A book is a finer pillow than a stone. A drowned book floats face-down. A book in a sandstorm constantly changes its mind. Who has not heard of the book carried over the heart that stopped a bullet?
A watch was in love with a thief but the thief had many watches. He wore several on each arm. Like most watches, eventually it got sick of dreaming. Nobody cares that the book eats so little to stay alive. Nobody cares about the book of bandages. There is a book looming on the horizon. The book opened to the sky is the horizon.
What to say about the water bottle? It hardly exists, having already failed as a river. And the rain, tapping its fingers, so impatient, hasn't it already failed as a cloud?
A chicken makes a great pet.
Because, later, you can eat it.
It is also a great pet because
you can write a poem about it.
Did you know that the ancestor of the chicken
that lives in the Amazon swamps
is called the Hoatzin—that it has
claws on its wings, that it hangs upside down
from branches and drops into water
and comes up with piranha in its beak?
The natives will not eat the hoatzin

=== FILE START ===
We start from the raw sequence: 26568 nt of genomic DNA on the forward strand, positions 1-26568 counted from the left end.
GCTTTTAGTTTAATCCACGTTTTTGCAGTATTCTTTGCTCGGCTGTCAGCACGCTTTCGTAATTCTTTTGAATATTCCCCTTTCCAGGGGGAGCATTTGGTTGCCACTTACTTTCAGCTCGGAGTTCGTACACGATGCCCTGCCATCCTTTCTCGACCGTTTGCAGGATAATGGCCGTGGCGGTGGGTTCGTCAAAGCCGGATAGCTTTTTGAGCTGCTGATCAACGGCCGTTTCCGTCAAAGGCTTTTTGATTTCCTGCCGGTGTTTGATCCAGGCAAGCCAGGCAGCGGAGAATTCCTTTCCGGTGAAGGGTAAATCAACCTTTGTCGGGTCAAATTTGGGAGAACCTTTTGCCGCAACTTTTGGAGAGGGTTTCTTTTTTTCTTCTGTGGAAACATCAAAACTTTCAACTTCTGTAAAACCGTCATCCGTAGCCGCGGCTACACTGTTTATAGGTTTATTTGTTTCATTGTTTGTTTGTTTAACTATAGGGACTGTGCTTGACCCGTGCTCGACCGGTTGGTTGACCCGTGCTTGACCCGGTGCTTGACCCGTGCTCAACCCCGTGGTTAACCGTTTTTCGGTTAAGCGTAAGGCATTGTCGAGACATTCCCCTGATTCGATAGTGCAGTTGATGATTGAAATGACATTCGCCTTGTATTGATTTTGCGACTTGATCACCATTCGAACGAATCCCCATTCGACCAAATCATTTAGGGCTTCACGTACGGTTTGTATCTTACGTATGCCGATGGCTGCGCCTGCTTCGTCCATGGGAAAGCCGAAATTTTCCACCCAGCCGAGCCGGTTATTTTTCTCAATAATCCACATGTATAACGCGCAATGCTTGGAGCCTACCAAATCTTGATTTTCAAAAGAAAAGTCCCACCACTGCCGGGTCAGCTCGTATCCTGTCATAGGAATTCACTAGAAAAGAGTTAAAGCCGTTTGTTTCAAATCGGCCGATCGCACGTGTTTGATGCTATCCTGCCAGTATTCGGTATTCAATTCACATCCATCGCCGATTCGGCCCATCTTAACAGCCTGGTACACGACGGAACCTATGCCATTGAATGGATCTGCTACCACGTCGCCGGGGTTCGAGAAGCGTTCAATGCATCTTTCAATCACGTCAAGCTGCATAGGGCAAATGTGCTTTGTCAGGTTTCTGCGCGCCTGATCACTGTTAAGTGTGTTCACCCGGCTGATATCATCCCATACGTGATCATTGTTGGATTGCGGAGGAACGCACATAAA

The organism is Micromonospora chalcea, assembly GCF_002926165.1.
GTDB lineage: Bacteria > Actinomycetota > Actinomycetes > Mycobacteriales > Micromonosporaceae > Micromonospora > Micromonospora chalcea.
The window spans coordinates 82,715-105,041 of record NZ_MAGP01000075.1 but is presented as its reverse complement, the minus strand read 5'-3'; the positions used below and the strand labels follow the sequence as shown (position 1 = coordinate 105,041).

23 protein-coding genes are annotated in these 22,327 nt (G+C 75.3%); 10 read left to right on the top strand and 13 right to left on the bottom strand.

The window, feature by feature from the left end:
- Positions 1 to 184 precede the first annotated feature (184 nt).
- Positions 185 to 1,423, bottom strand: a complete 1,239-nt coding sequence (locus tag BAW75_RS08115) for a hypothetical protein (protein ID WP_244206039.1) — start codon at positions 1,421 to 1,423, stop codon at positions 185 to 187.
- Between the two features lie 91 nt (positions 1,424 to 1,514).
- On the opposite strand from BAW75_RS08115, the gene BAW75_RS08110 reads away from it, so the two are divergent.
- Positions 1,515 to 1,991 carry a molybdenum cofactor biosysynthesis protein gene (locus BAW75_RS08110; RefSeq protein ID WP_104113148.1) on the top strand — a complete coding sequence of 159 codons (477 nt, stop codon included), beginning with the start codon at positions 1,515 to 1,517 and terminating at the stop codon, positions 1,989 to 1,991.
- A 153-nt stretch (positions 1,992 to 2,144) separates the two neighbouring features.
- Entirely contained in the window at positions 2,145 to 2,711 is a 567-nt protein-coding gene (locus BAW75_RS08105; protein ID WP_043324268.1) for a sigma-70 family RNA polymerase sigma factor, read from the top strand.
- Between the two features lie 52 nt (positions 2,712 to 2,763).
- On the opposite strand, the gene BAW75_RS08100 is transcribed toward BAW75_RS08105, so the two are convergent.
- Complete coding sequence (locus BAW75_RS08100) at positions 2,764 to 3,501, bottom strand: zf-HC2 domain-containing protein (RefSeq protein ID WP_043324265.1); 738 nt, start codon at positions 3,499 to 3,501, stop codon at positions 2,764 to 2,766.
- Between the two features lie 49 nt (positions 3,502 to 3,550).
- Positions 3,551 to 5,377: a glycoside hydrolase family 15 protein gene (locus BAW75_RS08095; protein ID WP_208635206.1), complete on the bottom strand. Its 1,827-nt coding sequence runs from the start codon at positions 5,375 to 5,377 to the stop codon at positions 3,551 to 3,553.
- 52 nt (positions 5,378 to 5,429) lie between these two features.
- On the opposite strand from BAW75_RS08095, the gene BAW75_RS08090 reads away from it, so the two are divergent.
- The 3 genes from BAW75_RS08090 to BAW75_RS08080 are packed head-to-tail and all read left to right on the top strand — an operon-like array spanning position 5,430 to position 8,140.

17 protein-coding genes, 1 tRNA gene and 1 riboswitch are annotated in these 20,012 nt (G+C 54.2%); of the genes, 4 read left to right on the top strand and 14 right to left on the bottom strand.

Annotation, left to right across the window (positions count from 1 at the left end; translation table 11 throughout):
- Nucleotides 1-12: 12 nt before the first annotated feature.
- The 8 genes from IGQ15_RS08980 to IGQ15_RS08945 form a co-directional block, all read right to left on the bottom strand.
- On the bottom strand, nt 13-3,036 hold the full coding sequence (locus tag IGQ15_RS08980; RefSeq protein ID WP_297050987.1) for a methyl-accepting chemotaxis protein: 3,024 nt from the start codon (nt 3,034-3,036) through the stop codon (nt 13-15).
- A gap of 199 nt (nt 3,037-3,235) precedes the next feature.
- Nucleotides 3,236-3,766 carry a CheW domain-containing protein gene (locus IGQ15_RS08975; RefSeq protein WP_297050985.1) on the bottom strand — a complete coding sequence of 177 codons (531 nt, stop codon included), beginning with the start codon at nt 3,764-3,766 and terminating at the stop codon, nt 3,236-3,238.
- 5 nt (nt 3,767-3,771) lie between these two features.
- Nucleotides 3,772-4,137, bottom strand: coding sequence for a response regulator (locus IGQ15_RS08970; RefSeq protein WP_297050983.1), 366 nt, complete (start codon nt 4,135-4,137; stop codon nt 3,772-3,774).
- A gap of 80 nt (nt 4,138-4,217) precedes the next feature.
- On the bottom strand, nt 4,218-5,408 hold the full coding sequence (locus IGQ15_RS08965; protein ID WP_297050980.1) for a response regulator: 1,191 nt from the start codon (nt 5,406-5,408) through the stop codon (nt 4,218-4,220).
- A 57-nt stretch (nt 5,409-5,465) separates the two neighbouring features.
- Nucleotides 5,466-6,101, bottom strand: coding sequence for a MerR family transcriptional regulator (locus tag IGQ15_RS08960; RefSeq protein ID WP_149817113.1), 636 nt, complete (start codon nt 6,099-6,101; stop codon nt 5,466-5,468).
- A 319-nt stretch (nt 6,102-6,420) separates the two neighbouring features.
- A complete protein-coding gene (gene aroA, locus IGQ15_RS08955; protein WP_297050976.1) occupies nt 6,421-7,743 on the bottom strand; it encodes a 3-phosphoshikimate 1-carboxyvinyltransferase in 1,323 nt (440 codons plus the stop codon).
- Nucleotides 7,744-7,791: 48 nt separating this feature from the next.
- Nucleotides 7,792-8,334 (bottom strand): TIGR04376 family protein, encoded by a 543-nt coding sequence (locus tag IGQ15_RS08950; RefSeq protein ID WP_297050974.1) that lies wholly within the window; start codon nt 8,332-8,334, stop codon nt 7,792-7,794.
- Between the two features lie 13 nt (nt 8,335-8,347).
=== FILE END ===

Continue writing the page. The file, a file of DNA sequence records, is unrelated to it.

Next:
because it smells so bad.
Even the branches it hangs on
smell of the hoatzin.
But your chicken will stand on your chest
and peck at your chin to wake you up.
But do not stare into its eyes
since chickens are pathetically easy to hypnotize.
When it is time to eat your chicken
do not give in to the hand-held blender of regret.
The hand-held blender of regret
will only confuse you with its poisonous blur.
And what about that poem about your chicken?
That will come later, in repose, as you recall
the delirious flavor of deception and derring-do
better than poetry or escaping from jail.
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|12.3 (Spring 2008)||The 2River View||Authors • Poems • PDF • Archives • 2River|